Photography by Jose Villa | Words by Chandara K. Phanachone
When it comes to romantic gestures, nothing can beat being immersed in the splendor of paradise, and when it comes to creating ethereal, natural-f lowing contemporary f loral designs, the name Ariella Chezar is certainly one that often comes up in conversation. We sit down with Chezar to learn more about her inspiration behind her f loral designs.
Geraldine: We love your tropical destination masterclass workshops! What about the island of Maui inspires you? Ariella: Everything about Maui inspires me: the moist fragrant air, constant rainbows, ocean, and the people. But what inspires me more than anything is what and how everything grows there–it truly is paradise. My intention with my three-day workshop is to bring together people who have a shared passion for f lowers, immerse them in a beautiful place, give them an abundance of f lowers to work with, and feed them delicious food–basically stimulate all of their senses.
Geraldine: What is your philosophy when it comes to floral design? Ariella: My mother was Dutch, so naturally, my first language is also Dutch. She was an artist of every medium–she primarily painted, but she also knit these beautiful Missoni-esque clothes, designed stained glass windows, made linoleum and wood block prints, cooked, gardened, and sewed most of her own and our family’s clothing. Everything she touched was an extension of her creative self. My sister and I spent a lot of time with her art school friends in Holland surrounded by color, art, and creativity. We grew up in New England, and also attended a Waldorf School which encourages creativity in learning. My philosophy hasn’t changed much in the last 20 years, but it has been greatly influenced by my experience living in Berkeley, California for ten years. It was there that I started my f loral design business. The concept behind my f loral arrangements is very much influenced by French design: very contained, albeit beautiful. Foraged and wild materials are so abundant at the San Francisco Flower Market that coincidentally aligns with the farm-to-table food movement of this region. A few years ago, my husband and I purchased a farm in Columbia County [in upstate New York]. We named it Zonneveld Farm that translates to “sunny field” in memory of my mother’s maiden name. Sustainably grown f lowers from the farm supply my event work, workshops, and a handful of my colleagues in New York.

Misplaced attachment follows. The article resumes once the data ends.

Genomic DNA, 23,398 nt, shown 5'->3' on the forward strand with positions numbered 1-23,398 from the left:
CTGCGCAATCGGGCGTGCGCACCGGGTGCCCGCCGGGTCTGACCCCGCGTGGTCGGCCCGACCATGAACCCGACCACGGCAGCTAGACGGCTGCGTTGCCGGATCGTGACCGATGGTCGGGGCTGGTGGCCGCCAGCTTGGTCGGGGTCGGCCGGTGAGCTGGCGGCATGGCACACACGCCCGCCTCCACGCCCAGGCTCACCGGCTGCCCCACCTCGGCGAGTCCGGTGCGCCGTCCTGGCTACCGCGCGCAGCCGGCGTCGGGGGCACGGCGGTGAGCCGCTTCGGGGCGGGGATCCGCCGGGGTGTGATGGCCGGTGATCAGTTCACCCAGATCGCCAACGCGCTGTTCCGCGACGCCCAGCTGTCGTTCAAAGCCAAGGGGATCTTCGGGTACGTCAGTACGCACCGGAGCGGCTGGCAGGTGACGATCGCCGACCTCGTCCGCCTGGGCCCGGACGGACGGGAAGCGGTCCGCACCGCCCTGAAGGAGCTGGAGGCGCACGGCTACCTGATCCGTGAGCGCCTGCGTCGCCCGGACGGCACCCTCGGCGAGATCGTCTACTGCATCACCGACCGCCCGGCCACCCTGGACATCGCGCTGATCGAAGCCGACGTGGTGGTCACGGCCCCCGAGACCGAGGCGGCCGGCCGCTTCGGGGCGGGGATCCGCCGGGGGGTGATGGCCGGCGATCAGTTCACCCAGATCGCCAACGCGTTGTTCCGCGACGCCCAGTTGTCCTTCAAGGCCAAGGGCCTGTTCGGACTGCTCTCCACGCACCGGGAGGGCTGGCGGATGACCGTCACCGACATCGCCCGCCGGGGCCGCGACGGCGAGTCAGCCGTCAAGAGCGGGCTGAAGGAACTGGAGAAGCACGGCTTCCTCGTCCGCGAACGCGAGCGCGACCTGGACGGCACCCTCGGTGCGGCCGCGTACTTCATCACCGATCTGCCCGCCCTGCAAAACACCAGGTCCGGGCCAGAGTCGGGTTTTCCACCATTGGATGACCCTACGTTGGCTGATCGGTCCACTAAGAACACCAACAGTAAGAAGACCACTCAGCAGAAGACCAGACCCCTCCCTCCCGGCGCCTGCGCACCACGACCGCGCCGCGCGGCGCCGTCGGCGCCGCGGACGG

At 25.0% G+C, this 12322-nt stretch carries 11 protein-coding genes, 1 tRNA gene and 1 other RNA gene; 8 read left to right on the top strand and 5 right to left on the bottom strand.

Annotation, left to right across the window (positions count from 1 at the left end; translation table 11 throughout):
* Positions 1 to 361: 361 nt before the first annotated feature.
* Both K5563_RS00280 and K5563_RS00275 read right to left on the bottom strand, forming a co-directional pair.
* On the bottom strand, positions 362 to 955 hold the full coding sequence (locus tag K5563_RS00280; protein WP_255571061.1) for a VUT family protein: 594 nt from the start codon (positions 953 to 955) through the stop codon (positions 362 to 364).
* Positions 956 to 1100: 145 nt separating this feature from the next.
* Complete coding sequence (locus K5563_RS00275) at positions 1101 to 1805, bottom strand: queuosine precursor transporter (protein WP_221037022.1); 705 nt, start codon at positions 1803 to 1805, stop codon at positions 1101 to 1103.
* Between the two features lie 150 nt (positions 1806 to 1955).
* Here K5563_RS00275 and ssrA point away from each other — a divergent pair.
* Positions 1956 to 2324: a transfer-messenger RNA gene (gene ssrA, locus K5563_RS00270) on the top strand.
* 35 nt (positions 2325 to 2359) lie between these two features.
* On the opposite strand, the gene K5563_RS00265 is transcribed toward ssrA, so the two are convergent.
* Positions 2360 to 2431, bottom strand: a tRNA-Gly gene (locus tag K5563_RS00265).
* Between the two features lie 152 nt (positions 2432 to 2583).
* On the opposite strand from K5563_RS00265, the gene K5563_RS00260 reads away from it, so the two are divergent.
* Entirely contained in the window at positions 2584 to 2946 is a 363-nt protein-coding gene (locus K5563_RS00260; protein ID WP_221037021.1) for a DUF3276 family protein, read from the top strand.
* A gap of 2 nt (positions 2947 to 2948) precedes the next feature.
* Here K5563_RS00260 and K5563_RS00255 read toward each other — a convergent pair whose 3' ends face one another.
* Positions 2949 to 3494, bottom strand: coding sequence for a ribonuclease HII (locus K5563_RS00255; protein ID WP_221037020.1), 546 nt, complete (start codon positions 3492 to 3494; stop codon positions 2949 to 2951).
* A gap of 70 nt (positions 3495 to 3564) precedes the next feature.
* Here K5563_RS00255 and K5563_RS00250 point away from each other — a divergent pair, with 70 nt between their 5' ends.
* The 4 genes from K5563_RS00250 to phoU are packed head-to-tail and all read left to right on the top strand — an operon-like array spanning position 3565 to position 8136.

Geraldine: How has the wedding industry transformed your craft? Ariella: I am fortunate that there is a wedding industry that al lows me to do work that is creative, to work with such an exquisite medium, and one that provides a market for my craft. That being said, I think sometimes designers make the mistake that they are ent it led to have a creative experience every time they work. This isn’t always possible. In the end I believe it’s our job to translate the “bride’s” vision to the best of our ability. And sometimes that means stepping away from our own, or rather stepping into someone else’s ideas of beauty. To this end, I find it can be wonder fully refreshing to do something out of my comfort zone; creatively it’s much more interesting for me to play around with different aesthetics and then to bring my own sensibility and interpretation to each.
“Above the dinner table hung a crystal chandelier wrapped in a camilla mejer rose flower wallpaper design, featuring an unlikely combination of orange marigold, red, and powder blue. I love the way that blue accent ‘quiets’ all that heat.” says Chezar.
Read more in Issue 05